Women are soaring in the real-life ‘Shark Tank’ world of angel investors

Women are making huge strides as angel investors, nearing 40% of the wealthy individuals who fund entrepreneurs. And women-owned startup ventures account for 37% of the market of new companies, according to a new study on women angel investors from the Center for Venture Research at the University of New Hampshire. 

The market captured in this study is kind of a real-life “Shark Tank,” where entrepreneurs approach investors and pitch their ideas, hoping to make a deal for startup funding in exchange for a cut of the future profits. 

The total market of angel investments in 2022 was $22.3 billion, according to the study, which accounts for 62,325 entrepreneurial ventures receiving money from 367,945 investors, with an average deal size of $356,650. 

When Jeffrey Sohl started tracking angel investors for the Center of Venture Research in the early 2000s, women accounted for less than 10% of the marketplace. Just before the recession in 2008, women only accounted for about 12% and in 2015, were up to almost 20%. By 2021, that had jumped to 33.6% and then to 39.5% in 2022. 

Angel investors exist as a kind of a middle ground between incubators and accelerators, which nurture entrepreneurs building ideas, and venture capitalists, who fund projects at later stages. Many new companies need multiple rounds of funding, and this middle stage is often crucial to bridge the gap between getting off the ground and going big. 

Sohl attributes the rise in women in the angel investing space to a number of factors, but mostly to a virtuous cycle of “women doing business and then cashing out, and then coming back to invest in other businesses,” he says. 

Women helping women

That’s definitely what Loretta McCarthy has seen in her role as an angel investor and helping to run the angel investor group Golden Seeds, which started in 2004. “Back then, women were just 5% of the funders and 3% of the startups. On both sides of the equation, women were not part of capital formation,” says McCarthy. “We knew it was a serious issue that needed to be addressed.”

Over the past 20 years, Golden Seeds has invested about $175 million in 250 companies, all of which have at least one woman in a key leadership position. Currently, they have more than 300 active investors. They will evaluate about a thousand startup proposals this year, and about 450 will be invited to pitch to one of Golden Seeds’ eight regional chapters.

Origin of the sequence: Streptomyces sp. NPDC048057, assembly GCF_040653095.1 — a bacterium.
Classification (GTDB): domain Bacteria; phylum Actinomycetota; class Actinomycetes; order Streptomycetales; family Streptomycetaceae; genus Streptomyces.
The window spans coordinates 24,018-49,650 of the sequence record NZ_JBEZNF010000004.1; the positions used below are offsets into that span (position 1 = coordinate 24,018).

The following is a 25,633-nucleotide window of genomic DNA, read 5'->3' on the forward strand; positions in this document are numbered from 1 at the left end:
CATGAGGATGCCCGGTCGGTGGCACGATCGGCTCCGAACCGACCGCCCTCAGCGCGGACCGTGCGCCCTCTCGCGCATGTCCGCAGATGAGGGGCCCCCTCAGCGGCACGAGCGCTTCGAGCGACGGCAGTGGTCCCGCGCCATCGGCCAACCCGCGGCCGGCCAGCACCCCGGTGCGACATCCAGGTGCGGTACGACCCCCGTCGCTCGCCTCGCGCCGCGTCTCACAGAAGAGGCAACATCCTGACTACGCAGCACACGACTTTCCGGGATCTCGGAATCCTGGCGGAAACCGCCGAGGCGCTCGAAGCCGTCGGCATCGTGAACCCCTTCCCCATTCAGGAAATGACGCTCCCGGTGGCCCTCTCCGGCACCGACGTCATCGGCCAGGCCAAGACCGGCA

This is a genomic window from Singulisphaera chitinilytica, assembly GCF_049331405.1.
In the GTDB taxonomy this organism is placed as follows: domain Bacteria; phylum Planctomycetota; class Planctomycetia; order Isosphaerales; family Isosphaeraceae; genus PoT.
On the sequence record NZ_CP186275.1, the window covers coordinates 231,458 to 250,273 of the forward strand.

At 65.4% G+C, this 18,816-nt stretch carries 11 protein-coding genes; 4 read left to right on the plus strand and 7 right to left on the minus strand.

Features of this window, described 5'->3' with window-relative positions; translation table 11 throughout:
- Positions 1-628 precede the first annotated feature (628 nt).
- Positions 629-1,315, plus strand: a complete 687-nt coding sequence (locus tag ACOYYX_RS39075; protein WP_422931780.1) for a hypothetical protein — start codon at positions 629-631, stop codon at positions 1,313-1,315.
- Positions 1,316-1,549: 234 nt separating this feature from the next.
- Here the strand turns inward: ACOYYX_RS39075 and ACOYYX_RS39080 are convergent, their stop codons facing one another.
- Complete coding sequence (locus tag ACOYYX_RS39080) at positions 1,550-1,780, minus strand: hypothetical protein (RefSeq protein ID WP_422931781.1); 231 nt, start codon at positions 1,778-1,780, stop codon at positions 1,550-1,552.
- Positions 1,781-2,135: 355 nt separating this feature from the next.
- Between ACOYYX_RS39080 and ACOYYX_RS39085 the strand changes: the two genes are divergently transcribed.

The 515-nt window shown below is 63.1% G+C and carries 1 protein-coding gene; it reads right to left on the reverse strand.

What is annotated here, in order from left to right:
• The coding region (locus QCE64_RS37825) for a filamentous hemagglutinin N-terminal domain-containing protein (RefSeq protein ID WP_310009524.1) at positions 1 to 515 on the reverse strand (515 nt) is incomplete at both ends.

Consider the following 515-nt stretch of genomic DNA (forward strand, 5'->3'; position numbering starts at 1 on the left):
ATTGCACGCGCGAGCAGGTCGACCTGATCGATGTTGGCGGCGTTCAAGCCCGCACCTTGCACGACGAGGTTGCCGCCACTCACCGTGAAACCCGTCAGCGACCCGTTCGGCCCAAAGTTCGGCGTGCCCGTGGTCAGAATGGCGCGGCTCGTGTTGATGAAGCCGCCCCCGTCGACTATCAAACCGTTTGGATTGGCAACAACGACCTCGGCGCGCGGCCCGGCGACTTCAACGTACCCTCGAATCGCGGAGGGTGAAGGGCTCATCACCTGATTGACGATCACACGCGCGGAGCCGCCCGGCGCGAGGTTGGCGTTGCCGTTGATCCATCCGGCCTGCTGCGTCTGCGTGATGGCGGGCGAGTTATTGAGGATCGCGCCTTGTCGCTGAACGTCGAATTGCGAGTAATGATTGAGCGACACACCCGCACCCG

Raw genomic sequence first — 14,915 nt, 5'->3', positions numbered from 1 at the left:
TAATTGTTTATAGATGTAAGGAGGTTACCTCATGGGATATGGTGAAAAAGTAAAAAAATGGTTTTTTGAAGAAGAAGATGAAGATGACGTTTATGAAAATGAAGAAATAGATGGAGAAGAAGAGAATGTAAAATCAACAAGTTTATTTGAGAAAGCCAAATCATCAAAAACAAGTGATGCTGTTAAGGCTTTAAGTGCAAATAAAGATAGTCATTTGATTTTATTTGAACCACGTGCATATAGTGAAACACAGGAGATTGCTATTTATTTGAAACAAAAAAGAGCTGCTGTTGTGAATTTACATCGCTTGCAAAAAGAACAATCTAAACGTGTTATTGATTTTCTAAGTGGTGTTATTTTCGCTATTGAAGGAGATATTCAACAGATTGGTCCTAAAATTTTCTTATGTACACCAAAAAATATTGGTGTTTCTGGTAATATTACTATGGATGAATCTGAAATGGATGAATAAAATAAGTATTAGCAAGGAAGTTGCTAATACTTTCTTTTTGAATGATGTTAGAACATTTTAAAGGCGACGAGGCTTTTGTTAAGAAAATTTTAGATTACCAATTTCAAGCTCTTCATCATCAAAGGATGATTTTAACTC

“There are some similarities to ‘Shark Tank’ – they pitch for 10 minutes, then we ask questions for 10 minutes, and then our members discuss what they think,” says McCarthy. “But there’s a long process between the first presentation and funding, and most of the ventures are not consumer products.”

Golden Seeds’ biggest success so far, measured by the cash-out for investors, was an enterprise technology company focused on monitoring social media sentiment. 

“The company went through many iterations and eventually sold for $450 million. We got $38 million out of that result,” says McCarthy. “When angel investing works, and works well, it’s because we bought very early. And many of us added more capital over time.”

Golden Seeds has also invested in companies like Little Passports, which creates monthly learning kits for kids; Bentobox, which provides restaurant services and Cognition Therapeutics, a biotech firm. McCarthy says they’re seeing a lot of pitches now for companies offering products and services to help women deal with menopause. 

Minorities still lag as angel investors

While women are soaring as angel investors, approaching parity, minorities are still lagging. Sohl’s study found that minority angels accounted for 8.6% of the market in 2022 and minority-owned firms represented just 15% of the entrepreneurs marking pitches. 

“You can look at national social and economic data and look at the numbers to come up with a reason why,” says Sohl. “When you think of visible women in leadership positions in companies versus minorities – you have to get the success stories out there for people to see.”

McCarthy sees the potential for growth among all groups, with the story of groups like hers serving as an example. Golden Seeds works with many other groups to try to promote the businesses of underrepresented communities, particularly the incubators and accelerators that are helping them get started. 

The most important factor: Getting the pitch in front of people who can understand the market. 

For women, that meant getting women on the investor side a place at the table. So now McCarthy and her group are trying to get more 

“The key is getting the right people in the room when a pitch is made,” says McCarthy. “We try to create an environment that will increase the likelihood they will get a serious chance of funding.”

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